1In Meaning and Intentionality: A Dialogical Approach, Mohammad Shafiei’s project is to develop a theory of meaning. The book is divided in four chapters preceded by an introduction and followed by a conclusion. Already in the introduction, the author makes it clear that he will propose a theory of meaning methodologically grounded in the transcendental phenomenology of Edmund Husserl. According to Shafiei, any theory of meaning should deal with the meaning of logical constants and thus one of the main objectives of this work is to use the transcendental method to explain the constitution of these logical ‘entities’ (180).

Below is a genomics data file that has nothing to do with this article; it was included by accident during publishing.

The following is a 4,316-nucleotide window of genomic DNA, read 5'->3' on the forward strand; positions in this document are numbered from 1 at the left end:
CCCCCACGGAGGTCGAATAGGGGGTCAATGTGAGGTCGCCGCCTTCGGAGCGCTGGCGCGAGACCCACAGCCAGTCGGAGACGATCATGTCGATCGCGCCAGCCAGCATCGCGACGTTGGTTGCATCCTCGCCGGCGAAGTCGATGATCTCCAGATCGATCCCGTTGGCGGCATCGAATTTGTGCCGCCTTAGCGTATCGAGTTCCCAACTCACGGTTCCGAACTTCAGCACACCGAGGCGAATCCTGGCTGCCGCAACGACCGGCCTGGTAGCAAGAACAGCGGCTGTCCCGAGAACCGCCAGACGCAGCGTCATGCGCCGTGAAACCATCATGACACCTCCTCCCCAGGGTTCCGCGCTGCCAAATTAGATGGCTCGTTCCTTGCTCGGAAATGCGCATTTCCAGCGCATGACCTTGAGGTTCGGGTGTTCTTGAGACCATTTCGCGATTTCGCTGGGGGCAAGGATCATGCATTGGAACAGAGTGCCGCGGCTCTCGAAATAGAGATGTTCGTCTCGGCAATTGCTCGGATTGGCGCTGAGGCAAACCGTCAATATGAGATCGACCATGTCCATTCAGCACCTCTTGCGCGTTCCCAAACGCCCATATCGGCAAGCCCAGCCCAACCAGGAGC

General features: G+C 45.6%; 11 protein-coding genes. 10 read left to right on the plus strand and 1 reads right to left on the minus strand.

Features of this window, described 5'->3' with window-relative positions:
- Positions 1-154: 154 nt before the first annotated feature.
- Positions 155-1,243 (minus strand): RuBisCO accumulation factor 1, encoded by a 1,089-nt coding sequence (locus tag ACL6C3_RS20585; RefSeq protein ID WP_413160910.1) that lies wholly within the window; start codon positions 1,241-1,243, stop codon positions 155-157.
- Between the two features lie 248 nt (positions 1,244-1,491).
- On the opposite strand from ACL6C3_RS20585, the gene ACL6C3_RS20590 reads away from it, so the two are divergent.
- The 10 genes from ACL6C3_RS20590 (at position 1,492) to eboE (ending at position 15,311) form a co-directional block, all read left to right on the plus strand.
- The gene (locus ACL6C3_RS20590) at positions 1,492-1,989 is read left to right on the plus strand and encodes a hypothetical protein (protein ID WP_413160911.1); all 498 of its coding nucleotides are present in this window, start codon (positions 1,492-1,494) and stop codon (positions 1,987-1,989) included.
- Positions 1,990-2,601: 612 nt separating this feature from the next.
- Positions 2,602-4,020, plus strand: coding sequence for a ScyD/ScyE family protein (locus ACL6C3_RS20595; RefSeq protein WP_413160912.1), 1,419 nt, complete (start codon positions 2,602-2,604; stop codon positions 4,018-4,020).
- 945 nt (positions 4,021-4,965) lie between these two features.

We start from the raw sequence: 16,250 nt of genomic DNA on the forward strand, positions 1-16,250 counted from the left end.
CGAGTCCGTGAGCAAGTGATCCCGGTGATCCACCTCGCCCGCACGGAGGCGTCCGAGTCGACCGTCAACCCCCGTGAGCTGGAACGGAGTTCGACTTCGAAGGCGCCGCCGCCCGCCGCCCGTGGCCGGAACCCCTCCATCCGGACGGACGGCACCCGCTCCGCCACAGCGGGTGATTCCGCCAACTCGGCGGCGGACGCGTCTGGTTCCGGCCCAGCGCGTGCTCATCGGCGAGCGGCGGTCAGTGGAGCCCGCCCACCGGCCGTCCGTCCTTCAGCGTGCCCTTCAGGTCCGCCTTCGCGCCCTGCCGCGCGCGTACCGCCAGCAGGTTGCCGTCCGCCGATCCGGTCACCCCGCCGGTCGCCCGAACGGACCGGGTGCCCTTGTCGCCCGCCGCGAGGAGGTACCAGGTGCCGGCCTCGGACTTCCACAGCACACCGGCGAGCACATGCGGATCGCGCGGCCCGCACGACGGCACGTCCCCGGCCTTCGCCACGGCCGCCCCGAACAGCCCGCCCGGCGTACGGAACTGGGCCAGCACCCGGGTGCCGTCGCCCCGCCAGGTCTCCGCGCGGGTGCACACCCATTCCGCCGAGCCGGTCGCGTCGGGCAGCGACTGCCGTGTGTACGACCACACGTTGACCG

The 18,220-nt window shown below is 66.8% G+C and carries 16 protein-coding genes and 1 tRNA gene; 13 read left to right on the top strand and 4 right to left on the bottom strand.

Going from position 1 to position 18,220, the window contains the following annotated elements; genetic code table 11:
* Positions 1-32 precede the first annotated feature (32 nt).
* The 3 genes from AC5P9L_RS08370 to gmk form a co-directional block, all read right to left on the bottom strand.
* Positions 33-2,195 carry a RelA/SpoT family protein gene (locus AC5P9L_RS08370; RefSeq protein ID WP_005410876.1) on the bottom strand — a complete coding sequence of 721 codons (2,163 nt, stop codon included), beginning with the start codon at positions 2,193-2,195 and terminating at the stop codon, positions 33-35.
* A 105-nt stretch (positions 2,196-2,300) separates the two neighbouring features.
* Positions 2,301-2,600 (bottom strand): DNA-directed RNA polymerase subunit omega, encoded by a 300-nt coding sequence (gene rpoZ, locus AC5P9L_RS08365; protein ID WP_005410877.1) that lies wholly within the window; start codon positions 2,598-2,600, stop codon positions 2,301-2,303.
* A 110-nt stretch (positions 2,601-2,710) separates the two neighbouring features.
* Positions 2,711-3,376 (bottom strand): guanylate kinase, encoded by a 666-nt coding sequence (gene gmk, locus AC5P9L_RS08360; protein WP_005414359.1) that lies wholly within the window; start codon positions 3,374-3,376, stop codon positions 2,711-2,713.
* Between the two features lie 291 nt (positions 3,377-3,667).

2In the first chapter, “The Possibility of Inner Dialogue and its Primordiality,” Shafiei sets himself the task of arguing that an inner language is possible. By inner language “we mean a language which can be originated in solitude, i.e. by a person considered in isolation, thus this language is ‘inner’ because it is not originally created for external uses, namely uses in community” (9). Initially, this might appear surprising as to why the author would start exploring the possibility of inner dialogue. Yet, “if we can demonstrate that inner dialogue is primordial in a way that it can be accomplished without any prior dependence on outer dialogue it means that the outer, concrete language, i.e. the ordinary language, is not a necessary condition for the possessing concepts and performing intellectual activity” (8). And, to take it further, this would mean that we could investigate the a priori or eidetic structures through which a person, as transcendental intentionality, constitutes their meanings.